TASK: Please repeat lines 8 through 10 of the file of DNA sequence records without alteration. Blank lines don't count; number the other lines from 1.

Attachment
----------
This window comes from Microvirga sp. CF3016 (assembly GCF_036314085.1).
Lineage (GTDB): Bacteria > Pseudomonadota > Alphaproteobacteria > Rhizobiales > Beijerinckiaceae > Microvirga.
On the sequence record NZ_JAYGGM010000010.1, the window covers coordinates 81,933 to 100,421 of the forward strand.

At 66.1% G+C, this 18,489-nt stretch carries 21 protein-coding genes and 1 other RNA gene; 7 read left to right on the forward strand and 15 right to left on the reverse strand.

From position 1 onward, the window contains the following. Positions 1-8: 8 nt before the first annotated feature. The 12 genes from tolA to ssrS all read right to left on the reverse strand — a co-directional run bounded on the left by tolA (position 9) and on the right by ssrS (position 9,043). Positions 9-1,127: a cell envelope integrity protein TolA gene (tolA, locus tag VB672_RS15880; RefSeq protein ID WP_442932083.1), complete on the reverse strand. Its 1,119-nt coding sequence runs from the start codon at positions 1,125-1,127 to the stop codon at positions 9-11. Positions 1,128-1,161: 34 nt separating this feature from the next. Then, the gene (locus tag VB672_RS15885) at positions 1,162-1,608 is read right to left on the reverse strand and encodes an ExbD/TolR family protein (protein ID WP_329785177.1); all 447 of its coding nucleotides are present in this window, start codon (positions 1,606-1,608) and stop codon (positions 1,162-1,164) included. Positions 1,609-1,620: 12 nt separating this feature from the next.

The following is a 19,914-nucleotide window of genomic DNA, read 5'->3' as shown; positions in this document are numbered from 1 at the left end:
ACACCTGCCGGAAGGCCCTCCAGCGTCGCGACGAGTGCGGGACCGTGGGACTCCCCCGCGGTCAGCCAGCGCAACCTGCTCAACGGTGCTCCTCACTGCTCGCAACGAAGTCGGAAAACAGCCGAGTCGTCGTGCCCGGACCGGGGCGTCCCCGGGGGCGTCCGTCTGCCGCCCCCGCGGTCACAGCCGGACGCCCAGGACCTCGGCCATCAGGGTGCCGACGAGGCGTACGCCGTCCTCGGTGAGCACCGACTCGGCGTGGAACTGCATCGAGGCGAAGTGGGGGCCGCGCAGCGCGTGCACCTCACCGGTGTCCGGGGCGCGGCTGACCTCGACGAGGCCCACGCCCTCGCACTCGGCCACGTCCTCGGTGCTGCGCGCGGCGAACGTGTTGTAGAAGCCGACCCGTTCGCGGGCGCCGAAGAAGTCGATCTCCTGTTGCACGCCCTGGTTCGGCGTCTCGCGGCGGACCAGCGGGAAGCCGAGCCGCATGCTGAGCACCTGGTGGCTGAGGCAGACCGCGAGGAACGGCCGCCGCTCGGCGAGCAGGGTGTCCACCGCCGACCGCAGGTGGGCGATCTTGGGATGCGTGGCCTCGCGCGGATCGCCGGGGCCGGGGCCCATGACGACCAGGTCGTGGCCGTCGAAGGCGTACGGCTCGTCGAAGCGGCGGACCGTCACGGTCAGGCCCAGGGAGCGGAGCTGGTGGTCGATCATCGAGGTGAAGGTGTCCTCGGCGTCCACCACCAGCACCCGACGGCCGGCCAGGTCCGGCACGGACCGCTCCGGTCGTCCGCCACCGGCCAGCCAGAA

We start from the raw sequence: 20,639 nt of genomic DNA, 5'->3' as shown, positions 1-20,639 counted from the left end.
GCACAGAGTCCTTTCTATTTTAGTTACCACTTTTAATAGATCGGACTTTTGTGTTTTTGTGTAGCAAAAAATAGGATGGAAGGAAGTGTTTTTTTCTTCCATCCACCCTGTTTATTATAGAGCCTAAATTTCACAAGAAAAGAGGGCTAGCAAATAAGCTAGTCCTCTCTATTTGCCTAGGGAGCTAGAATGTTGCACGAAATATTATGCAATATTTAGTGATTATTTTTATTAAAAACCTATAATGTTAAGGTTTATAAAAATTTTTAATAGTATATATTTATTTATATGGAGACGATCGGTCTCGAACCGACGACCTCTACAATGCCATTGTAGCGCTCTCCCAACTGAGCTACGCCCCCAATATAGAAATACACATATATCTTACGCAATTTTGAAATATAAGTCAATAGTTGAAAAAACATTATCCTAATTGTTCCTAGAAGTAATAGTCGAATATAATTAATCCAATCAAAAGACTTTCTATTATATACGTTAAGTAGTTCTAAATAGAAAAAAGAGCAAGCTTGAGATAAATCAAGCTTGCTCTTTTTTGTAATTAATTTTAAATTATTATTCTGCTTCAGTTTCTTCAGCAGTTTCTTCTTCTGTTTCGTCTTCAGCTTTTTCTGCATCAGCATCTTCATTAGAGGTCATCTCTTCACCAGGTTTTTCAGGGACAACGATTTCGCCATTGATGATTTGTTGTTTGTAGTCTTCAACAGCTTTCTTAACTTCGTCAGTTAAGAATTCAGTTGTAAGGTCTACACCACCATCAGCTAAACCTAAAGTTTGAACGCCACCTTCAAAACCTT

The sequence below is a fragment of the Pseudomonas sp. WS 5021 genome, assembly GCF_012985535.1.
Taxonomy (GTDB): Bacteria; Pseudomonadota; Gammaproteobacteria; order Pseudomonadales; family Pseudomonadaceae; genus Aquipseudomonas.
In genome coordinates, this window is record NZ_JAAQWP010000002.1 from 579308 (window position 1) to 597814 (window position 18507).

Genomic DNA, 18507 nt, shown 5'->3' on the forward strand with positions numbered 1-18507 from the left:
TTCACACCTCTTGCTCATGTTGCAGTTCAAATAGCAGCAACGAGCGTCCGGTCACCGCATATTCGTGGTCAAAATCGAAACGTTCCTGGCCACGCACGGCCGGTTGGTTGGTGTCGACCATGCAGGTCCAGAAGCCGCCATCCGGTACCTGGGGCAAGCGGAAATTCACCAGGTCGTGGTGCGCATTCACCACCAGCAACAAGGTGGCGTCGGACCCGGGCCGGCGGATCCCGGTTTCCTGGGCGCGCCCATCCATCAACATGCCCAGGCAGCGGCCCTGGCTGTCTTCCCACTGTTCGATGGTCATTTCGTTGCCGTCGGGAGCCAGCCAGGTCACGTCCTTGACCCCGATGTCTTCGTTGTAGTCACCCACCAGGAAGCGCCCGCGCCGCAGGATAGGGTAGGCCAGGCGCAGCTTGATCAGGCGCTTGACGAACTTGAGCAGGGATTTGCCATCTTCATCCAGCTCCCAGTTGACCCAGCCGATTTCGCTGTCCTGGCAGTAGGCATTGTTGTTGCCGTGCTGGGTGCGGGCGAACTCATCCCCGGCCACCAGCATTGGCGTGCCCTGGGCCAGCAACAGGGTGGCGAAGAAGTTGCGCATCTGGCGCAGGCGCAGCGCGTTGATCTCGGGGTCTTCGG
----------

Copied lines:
We start from the raw sequence: 20,639 nt of genomic DNA, 5'->3' as shown, positions 1-20,639 counted from the left end.
GCACAGAGTCCTTTCTATTTTAGTTACCACTTTTAATAGATCGGACTTTTGTGTTTTTGTGTAGCAAAAAATAGGATGGAAGGAAGTGTTTTTTTCTTCCATCCACCCTGTTTATTATAGAGCCTAAATTTCACAAGAAAAGAGGGCTAGCAAATAAGCTAGTCCTCTCTATTTGCCTAGGGAGCTAGAATGTTGCACGAAATATTATGCAATATTTAGTGATTATTTTTATTAAAAACCTATAATGTTAAGGTTTATAAAAATTTTTAATAGTATATATTTATTTATATGGAGACGATCGGTCTCGAACCGACGACCTCTACAATGCCATTGTAGCGCTCTCCCAACTGAGCTACGCCCCCAATATAGAAATACACATATATCTTACGCAATTTTGAAATATAAGTCAATAGTTGAAAAAACATTATCCTAATTGTTCCTAGAAGTAATAGTCGAATATAATTAATCCAATCAAAAGACTTTCTATTATATACGTTAAGTAGTTCTAAATAGAAAAAAGAGCAAGCTTGAGATAAATCAAGCTTGCTCTTTTTTGTAATTAATTTTAAATTATTATTCTGCTTCAGTTTCTTCAGCAGTTTCTTCTTCTGTTTCGTCTTCAGCTTTTTCTGCATCAGCATCTTCATTAGAGGTCATCTCTTCACCAGGTTTTTCAGGGACAACGATTTCGCCATTGATGATTTGTTGTTTGTAGTCTTCAACAGCTTTCTTAACTTCGTCAGTTAAGAATTCAGTTGTAAGGTCTACACCACCATCAGCTAAACCTAAAGTTTGAACGCCACCTTCAAAACCTT

The sequence below is a fragment of the Pseudomonas sp. WS 5021 genome, assembly GCF_012985535.1.